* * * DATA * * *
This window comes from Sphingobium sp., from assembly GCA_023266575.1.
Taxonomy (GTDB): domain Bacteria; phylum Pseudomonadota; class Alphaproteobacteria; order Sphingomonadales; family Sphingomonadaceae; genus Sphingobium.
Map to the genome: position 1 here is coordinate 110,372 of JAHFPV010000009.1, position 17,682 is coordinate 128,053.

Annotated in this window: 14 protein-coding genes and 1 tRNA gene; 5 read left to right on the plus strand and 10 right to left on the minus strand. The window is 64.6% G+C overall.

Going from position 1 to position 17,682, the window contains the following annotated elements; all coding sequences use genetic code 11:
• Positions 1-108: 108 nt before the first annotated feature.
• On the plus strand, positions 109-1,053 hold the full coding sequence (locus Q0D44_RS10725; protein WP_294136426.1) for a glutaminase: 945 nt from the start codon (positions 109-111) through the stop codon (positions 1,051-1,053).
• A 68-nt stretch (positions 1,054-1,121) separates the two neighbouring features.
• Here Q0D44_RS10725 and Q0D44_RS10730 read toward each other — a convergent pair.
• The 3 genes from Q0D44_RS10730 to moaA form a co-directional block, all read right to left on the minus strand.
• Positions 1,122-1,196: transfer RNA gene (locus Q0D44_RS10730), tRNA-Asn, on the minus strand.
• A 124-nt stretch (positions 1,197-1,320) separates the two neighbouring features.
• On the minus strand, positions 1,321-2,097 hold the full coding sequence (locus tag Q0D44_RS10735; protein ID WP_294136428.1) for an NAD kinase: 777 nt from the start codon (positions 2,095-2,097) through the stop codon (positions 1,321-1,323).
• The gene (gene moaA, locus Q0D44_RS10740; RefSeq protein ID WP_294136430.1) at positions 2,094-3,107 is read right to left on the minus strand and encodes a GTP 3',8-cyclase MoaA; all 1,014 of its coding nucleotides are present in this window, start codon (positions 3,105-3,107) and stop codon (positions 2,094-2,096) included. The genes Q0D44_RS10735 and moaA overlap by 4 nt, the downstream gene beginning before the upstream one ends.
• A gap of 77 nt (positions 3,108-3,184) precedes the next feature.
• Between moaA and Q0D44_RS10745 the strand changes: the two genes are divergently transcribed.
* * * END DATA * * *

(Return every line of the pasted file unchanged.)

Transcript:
This window comes from Sphingobium sp., from assembly GCA_023266575.1.
Taxonomy (GTDB): domain Bacteria; phylum Pseudomonadota; class Alphaproteobacteria; order Sphingomonadales; family Sphingomonadaceae; genus Sphingobium.
Map to the genome: position 1 here is coordinate 110,372 of JAHFPV010000009.1, position 17,682 is coordinate 128,053.

Annotated in this window: 14 protein-coding genes and 1 tRNA gene; 5 read left to right on the plus strand and 10 right to left on the minus strand. The window is 64.6% G+C overall.

Going from position 1 to position 17,682, the window contains the following annotated elements; all coding sequences use genetic code 11:
• Positions 1-108: 108 nt before the first annotated feature.
• On the plus strand, positions 109-1,053 hold the full coding sequence (locus Q0D44_RS10725; protein WP_294136426.1) for a glutaminase: 945 nt from the start codon (positions 109-111) through the stop codon (positions 1,051-1,053).
• A 68-nt stretch (positions 1,054-1,121) separates the two neighbouring features.
• Here Q0D44_RS10725 and Q0D44_RS10730 read toward each other — a convergent pair.
• The 3 genes from Q0D44_RS10730 to moaA form a co-directional block, all read right to left on the minus strand.
• Positions 1,122-1,196: transfer RNA gene (locus Q0D44_RS10730), tRNA-Asn, on the minus strand.
• A 124-nt stretch (positions 1,197-1,320) separates the two neighbouring features.
• On the minus strand, positions 1,321-2,097 hold the full coding sequence (locus tag Q0D44_RS10735; protein ID WP_294136428.1) for an NAD kinase: 777 nt from the start codon (positions 2,095-2,097) through the stop codon (positions 1,321-1,323).
• The gene (gene moaA, locus Q0D44_RS10740; RefSeq protein ID WP_294136430.1) at positions 2,094-3,107 is read right to left on the minus strand and encodes a GTP 3',8-cyclase MoaA; all 1,014 of its coding nucleotides are present in this window, start codon (positions 3,105-3,107) and stop codon (positions 2,094-2,096) included. The genes Q0D44_RS10735 and moaA overlap by 4 nt, the downstream gene beginning before the upstream one ends.
• A gap of 77 nt (positions 3,108-3,184) precedes the next feature.
• Between moaA and Q0D44_RS10745 the strand changes: the two genes are divergently transcribed.